How Much Should You Pay Your Babysitter?
$4 to $12 Hourly Rates Average
Remember when you could pay a 13-year-old neighborhood girl a couple of bucks to watch your kids while you ran errands ... and she was happy to have the cash? While there are some teens today who will babysit for $3 an hour, most parents today have higher expectations that come with someone watching their children, and as such babysitters command a higher rate. Families often desire babysitters who can drive in case of an emergency or for convenience, or at least know the babysitter's parents are at home and nearby. In addition, extra concerns about safety have typically raised the age of preferred babysitters (11-year-olds don't get the same job offers they did 20 years ago, for example).
What is the going rate of pay for a babysitter?
The answer, not surprisingly, is that it depends. The rate hinges on where you live, if you have one child or more than one needing to be watched, the ages of your children, and details surrounding care expectations. If you need a babysitter for 3 hours on a Sunday afternoon, for example, babysitter requirements and resulting pay may be different than if you want a babysitter to care for your kids from about 5 p.m. until 2 a.m. or so. Here are pay considerations before recruiting a babysitter for service:
Are you using a young and inexperienced babysitter, around ages 11-14? If your babysitter is young and you have only one child requiring care, you may be able to pay $3 or $4 an hour. Generally, a second child adds an additional $1 per hour. Of course, with this age of babysitter, you need a responsible adult nearby who could assist with any situation. Parents will also need to keep their cell phone on and available for a babysitter call. And, remember, you don't get to "deduct" amount of pay for naps or after bedtime. While the job gets easier then, a babysitter is still officially working, meaning she's not at her own home doing her own thing.
Is your babysitter aged 15 or 16? Most likely, your teenage babysitter has some planned uses for cash, and at this age, is more apt to find jobs, so your pay may need to increase. A general guideline is to pay $5-$6 per hour, or a rate that matches what employers pay teens of this same age group. Again, the expectation is that the babysitter will remain at home with your child(ren) and not be expected to do much more than watch kids safely, prepare basic meals, and clean up after themselves. Some babysitters this age may help tutor kids or help them practice their dance steps. Some teens this age may command a higher rate of pay if they are able to drive themselves to your house and home afterward.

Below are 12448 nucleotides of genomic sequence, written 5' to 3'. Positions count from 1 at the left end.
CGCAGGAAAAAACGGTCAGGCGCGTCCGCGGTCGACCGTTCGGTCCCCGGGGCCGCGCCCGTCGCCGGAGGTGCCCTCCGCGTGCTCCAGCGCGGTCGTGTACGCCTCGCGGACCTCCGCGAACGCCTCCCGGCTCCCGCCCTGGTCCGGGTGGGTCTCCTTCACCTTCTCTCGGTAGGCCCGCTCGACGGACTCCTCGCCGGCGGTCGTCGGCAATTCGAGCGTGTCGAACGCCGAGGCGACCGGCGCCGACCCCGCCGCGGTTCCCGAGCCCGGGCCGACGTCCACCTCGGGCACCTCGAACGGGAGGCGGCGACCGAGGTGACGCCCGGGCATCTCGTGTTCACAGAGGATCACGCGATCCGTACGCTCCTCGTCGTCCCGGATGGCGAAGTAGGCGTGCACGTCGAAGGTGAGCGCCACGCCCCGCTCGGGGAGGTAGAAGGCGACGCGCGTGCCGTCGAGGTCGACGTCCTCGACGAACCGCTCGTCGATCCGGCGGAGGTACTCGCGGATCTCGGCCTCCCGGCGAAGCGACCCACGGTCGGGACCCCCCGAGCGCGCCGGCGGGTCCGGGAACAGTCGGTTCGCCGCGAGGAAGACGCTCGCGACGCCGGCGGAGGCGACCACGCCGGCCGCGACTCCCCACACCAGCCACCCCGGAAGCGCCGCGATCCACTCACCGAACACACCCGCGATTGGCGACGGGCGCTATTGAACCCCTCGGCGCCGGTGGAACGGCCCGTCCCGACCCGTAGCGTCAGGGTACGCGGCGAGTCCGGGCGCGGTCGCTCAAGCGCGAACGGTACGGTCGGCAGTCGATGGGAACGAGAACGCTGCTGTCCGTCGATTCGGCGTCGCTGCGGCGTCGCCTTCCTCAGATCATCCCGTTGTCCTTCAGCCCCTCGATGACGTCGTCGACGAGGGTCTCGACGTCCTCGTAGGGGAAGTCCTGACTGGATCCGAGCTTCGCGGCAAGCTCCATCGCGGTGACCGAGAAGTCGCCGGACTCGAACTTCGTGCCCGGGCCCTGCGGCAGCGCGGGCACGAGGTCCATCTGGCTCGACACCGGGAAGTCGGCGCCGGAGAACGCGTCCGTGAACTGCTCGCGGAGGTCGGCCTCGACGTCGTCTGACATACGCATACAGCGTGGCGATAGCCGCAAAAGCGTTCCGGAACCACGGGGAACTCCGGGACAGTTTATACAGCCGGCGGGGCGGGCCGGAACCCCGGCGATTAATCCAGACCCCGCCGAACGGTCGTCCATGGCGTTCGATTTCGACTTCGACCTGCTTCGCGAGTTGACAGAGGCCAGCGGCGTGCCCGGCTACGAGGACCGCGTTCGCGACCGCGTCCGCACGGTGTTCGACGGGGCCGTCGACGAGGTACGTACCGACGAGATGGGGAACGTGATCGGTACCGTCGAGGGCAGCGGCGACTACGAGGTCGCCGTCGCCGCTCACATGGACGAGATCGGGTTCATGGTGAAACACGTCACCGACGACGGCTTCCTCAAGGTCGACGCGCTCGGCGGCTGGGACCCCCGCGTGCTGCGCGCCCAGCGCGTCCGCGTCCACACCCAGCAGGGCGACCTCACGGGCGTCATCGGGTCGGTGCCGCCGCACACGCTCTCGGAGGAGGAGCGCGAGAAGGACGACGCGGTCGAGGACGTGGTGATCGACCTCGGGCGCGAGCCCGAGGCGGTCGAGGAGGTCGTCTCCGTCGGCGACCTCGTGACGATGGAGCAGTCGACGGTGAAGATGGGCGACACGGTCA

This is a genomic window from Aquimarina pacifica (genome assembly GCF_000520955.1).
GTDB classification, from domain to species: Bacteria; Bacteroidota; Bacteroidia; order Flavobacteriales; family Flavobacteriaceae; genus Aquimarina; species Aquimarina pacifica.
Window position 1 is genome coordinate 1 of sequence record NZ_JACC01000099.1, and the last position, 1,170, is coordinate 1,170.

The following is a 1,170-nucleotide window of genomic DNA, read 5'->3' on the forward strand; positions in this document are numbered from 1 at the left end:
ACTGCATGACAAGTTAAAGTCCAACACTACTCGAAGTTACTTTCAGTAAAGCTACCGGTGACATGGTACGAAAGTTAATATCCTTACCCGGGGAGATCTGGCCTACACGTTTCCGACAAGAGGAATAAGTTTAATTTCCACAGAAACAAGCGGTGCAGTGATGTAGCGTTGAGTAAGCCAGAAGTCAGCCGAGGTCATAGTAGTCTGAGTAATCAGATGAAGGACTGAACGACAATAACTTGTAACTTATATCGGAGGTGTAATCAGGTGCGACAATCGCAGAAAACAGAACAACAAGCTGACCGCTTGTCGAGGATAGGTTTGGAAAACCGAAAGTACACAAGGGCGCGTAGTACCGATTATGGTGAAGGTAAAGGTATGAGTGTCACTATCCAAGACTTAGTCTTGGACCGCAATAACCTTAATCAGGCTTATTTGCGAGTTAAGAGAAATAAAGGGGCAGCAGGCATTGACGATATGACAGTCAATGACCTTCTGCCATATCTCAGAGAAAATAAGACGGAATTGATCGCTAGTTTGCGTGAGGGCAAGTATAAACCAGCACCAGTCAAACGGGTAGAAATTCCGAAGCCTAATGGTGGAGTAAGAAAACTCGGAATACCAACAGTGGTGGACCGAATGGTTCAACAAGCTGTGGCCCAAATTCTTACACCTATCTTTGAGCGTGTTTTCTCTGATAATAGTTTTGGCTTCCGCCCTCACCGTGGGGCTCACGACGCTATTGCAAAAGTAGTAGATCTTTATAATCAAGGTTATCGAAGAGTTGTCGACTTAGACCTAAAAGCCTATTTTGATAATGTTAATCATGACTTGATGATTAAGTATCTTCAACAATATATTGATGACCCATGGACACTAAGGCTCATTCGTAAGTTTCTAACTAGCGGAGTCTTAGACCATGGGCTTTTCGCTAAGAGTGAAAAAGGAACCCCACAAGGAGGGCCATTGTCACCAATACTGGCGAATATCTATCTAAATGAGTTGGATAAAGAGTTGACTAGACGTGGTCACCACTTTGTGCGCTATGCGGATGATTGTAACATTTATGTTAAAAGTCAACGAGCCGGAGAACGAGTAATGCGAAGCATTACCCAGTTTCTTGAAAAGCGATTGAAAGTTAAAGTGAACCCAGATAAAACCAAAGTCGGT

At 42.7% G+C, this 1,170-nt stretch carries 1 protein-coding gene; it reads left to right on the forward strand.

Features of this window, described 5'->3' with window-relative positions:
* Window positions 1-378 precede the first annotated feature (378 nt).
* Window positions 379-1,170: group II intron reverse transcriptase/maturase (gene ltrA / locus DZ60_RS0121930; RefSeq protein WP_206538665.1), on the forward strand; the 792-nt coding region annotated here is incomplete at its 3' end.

Is your babysitter at least age 17 with experience? Using an adult babysitter, especially one who drives to your place and perhaps is even responsible for toting your kids to practice or a birthday party, etc., means that more pay is a given. Depending on your job requirements and expectations, an adult babysitter is likely to expect pay of at least $8 an hour, and perhaps up to $12 or even more an hour if you live in a major city. And, don't think that you can automatically tack on additional duties to the babysitting job. Laundry or other additional household duties may be extra. For this pay, however, you have a more mature adult who is able to handle various situations, is able to transport kids (maybe even take them to the latest kid movie they have been clamoring to see), spend the afternoon at a local park, or even take them throug ha drive-through to get an ice cream. Just remember that anything extra she spends on your children will be expected to be reimbursed, so make sure of plans and expectations up front.
Does your babysitter need specific training or skills to watch your child(ren)? If your child has special needs that require very specific medical treatments, if your child is sick, or if you require first aid/CPR training or a babysitter to know how to give asthma treatments, for example, the rate may be more.
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From Robin McClure, for About.com